Have you ever been in a position where you had to wear multiple hats and sometimes felt overwhelmed? Where you had so much to do that it was hard to think straight and get organized?
I felt that way many times over the years—especially as the mother of triplet toddlers and a grade-schooler, also responsible for scaling a management consulting organization from two to two hundred and beyond. In the early days of that journey, my reading material was more nursery school than business school. I sometimes felt like the main character in Esphyr Slobodkina’s Caps for Sale, a hat peddler who stacks his merchandise on his head and walks through towns calling, “Caps for sale! 50 cents a cap!” Each role I had to play was another hat, and keeping them all balanced on my head was a challenge.
The difference between the hat peddler and me was that in the early days it wasn’t an option to sell any caps. On the family side, I considered it a privilege to be a parent and enjoyed devoting time to my kids. On the company front, we were a start-up operating on a shoestring. To get the company off the ground, we each had to play multiple roles.
When we started our company, my husband and I did everything: helping our clients by day and doing everything else—payroll, desktop support, marketing, and more—at night. Have you been there? Like pursuing a graduate degree while working full time, caring for an aging parent when you still have kids in the house, or taking a leadership role in a volunteer organization while focusing on your career—most of us go through periods of being overcommitted. It might be necessary, or it might just be so important to you that you are willing to make sacrifices to do it. Regardless, it’s exhausting.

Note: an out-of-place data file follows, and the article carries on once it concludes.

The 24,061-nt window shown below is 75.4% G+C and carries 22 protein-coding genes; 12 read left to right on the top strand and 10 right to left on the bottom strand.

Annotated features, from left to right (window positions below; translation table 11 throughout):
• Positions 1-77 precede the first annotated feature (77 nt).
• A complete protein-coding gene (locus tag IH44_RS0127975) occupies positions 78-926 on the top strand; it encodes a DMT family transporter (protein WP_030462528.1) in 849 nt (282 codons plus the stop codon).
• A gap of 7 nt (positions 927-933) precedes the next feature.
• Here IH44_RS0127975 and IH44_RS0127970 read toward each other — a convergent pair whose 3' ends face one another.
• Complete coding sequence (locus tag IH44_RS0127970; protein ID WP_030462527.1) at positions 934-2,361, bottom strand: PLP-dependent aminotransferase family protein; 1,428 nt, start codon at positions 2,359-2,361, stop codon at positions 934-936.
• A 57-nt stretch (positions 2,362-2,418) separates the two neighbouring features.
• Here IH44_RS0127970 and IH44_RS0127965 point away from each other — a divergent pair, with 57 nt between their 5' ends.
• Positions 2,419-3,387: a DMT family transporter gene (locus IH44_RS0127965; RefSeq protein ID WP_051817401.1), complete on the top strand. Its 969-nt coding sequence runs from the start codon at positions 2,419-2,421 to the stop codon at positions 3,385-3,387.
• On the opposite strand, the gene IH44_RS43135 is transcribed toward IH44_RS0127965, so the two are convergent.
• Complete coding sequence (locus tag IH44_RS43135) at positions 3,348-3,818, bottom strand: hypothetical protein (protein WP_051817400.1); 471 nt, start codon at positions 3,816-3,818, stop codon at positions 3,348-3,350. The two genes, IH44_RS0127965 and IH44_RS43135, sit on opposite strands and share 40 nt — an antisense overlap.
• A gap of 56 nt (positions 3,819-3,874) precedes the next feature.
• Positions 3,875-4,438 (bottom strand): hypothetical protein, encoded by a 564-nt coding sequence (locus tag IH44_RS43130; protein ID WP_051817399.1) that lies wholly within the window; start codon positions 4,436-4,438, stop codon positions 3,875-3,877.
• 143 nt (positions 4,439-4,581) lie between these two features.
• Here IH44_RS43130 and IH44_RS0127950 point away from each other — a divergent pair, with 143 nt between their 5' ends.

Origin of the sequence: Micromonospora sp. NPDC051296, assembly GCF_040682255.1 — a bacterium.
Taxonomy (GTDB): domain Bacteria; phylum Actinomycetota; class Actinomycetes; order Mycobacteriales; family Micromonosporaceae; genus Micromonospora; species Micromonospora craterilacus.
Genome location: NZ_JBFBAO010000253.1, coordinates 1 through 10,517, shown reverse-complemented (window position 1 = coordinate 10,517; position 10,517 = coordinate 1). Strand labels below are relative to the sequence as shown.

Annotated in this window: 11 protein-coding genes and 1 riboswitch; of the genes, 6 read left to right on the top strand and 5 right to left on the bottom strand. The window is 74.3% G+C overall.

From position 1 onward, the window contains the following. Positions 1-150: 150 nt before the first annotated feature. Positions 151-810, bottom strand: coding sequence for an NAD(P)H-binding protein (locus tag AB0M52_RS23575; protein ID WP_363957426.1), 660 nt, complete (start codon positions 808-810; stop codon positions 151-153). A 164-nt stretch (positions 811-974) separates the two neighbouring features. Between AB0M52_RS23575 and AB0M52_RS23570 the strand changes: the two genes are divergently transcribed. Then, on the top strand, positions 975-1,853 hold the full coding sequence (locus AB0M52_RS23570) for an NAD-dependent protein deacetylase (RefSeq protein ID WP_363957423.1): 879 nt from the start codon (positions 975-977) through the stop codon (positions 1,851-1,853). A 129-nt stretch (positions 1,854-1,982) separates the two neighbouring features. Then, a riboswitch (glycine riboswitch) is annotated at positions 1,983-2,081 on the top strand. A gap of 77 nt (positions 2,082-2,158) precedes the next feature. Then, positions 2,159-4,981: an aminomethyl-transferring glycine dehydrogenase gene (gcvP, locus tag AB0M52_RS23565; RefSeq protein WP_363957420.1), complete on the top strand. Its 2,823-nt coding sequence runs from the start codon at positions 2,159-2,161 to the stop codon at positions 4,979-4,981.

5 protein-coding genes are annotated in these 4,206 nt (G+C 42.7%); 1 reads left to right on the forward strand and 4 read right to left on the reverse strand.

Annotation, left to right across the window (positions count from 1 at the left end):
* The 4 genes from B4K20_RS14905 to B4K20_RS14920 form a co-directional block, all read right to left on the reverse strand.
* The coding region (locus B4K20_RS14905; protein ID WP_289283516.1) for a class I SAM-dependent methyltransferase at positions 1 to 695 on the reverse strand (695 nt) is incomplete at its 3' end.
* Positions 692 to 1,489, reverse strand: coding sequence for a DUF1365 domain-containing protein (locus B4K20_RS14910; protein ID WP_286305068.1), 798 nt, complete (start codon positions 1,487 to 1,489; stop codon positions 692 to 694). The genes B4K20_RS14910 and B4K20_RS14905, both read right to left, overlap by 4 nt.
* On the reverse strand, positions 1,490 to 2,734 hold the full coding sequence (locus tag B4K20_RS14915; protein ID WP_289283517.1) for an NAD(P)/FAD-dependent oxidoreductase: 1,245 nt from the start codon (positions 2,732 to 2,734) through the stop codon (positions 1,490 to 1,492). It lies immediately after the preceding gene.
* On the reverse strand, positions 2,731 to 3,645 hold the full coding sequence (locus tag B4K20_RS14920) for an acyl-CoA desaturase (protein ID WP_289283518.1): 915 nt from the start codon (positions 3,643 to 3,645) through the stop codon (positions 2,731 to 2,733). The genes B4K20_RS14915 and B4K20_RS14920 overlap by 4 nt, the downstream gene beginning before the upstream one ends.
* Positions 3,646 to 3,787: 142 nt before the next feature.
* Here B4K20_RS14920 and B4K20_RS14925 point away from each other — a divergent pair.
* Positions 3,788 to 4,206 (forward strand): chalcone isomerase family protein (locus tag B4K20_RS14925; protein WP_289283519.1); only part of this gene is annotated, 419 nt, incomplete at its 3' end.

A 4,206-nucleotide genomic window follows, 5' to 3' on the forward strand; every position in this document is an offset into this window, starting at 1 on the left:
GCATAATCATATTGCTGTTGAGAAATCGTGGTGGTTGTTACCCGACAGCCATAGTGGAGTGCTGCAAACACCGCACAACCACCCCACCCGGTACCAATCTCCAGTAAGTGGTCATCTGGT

As we grew our company, it became abundantly clear we couldn’t keep going at that pace. Our consultants were doing an amazing job of taking care of our clients, and our growing company needed the same kind of attention. Recognizing when to bring in help, who to hire, and how to evolve over time was key to our survival. We had to learn to hand over our caps wisely so we could elevate our focus and unleash the potential of the company.
We made the decision to hire more leaders, adopting the philosophy of surrounding ourselves with quality. As new leaders came on board, we started handing off hats—client delivery, bookkeeping, talent management…we hired or promoted superstars for each role we handed over, and our confidence in their ability to excel freed us to focus elsewhere.
What a difference…two hats down, then three, then more! As our executives took on client and operational leadership roles, my husband and I were able to focus more on our company’s strategy and culture. We could steer the ship instead of fixing the engines.
This philosophy of handing off hats to qualified leaders and continuing to elevate your role has enabled us to thrive for almost 15 years of continued growth. Instead of being exhausted, we are amazed at what our team is accomplishing and energized by having the time to figure out what’s next.
If you are feeling overcommitted, stop to think about how many hats you are wearing and which ones you can hand off. Think about how you can build your professional or personal team so you can spend your time on the things only YOU can do.
Try it, and I predict your new mantra will be, “Caps for sale!”
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